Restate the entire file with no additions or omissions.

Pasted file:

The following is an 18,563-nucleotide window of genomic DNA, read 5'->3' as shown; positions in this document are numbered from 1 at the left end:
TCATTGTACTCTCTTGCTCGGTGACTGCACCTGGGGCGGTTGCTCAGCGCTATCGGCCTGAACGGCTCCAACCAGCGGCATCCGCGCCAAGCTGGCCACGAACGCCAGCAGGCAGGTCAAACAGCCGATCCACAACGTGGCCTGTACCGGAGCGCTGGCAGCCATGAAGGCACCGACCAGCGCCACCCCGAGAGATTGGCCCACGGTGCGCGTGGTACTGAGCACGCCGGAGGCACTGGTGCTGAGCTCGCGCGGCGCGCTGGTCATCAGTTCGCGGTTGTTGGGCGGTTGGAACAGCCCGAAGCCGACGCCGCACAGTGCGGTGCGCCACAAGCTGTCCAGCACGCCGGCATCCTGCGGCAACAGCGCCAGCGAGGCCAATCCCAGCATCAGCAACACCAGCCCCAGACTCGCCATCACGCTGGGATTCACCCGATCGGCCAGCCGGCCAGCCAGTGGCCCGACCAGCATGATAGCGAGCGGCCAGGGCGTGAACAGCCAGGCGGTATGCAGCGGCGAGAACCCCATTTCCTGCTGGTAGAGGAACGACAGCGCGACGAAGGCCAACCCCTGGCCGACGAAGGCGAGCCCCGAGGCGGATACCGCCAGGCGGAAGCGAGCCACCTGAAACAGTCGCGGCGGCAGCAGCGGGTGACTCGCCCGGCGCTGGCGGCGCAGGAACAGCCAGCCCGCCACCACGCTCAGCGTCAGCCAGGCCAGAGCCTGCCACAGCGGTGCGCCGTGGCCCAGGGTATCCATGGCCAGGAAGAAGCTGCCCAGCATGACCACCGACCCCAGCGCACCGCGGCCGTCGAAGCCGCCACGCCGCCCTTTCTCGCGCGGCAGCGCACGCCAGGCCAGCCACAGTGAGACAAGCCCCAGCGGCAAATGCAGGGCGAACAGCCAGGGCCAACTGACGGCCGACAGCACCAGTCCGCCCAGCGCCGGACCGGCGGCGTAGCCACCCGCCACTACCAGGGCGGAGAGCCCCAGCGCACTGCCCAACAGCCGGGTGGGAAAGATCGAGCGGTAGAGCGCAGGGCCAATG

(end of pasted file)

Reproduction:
The following is an 18,563-nucleotide window of genomic DNA, read 5'->3' as shown; positions in this document are numbered from 1 at the left end:
TCATTGTACTCTCTTGCTCGGTGACTGCACCTGGGGCGGTTGCTCAGCGCTATCGGCCTGAACGGCTCCAACCAGCGGCATCCGCGCCAAGCTGGCCACGAACGCCAGCAGGCAGGTCAAACAGCCGATCCACAACGTGGCCTGTACCGGAGCGCTGGCAGCCATGAAGGCACCGACCAGCGCCACCCCGAGAGATTGGCCCACGGTGCGCGTGGTACTGAGCACGCCGGAGGCACTGGTGCTGAGCTCGCGCGGCGCGCTGGTCATCAGTTCGCGGTTGTTGGGCGGTTGGAACAGCCCGAAGCCGACGCCGCACAGTGCGGTGCGCCACAAGCTGTCCAGCACGCCGGCATCCTGCGGCAACAGCGCCAGCGAGGCCAATCCCAGCATCAGCAACACCAGCCCCAGACTCGCCATCACGCTGGGATTCACCCGATCGGCCAGCCGGCCAGCCAGTGGCCCGACCAGCATGATAGCGAGCGGCCAGGGCGTGAACAGCCAGGCGGTATGCAGCGGCGAGAACCCCATTTCCTGCTGGTAGAGGAACGACAGCGCGACGAAGGCCAACCCCTGGCCGACGAAGGCGAGCCCCGAGGCGGATACCGCCAGGCGGAAGCGAGCCACCTGAAACAGTCGCGGCGGCAGCAGCGGGTGACTCGCCCGGCGCTGGCGGCGCAGGAACAGCCAGCCCGCCACCACGCTCAGCGTCAGCCAGGCCAGAGCCTGCCACAGCGGTGCGCCGTGGCCCAGGGTATCCATGGCCAGGAAGAAGCTGCCCAGCATGACCACCGACCCCAGCGCACCGCGGCCGTCGAAGCCGCCACGCCGCCCTTTCTCGCGCGGCAGCGCACGCCAGGCCAGCCACAGTGAGACAAGCCCCAGCGGCAAATGCAGGGCGAACAGCCAGGGCCAACTGACGGCCGACAGCACCAGTCCGCCCAGCGCCGGACCGGCGGCGTAGCCACCCGCCACTACCAGGGCGGAGAGCCCCAGCGCACTGCCCAACAGCCGGGTGGGAAAGATCGAGCGGTAGAGCGCAGGGCCAATG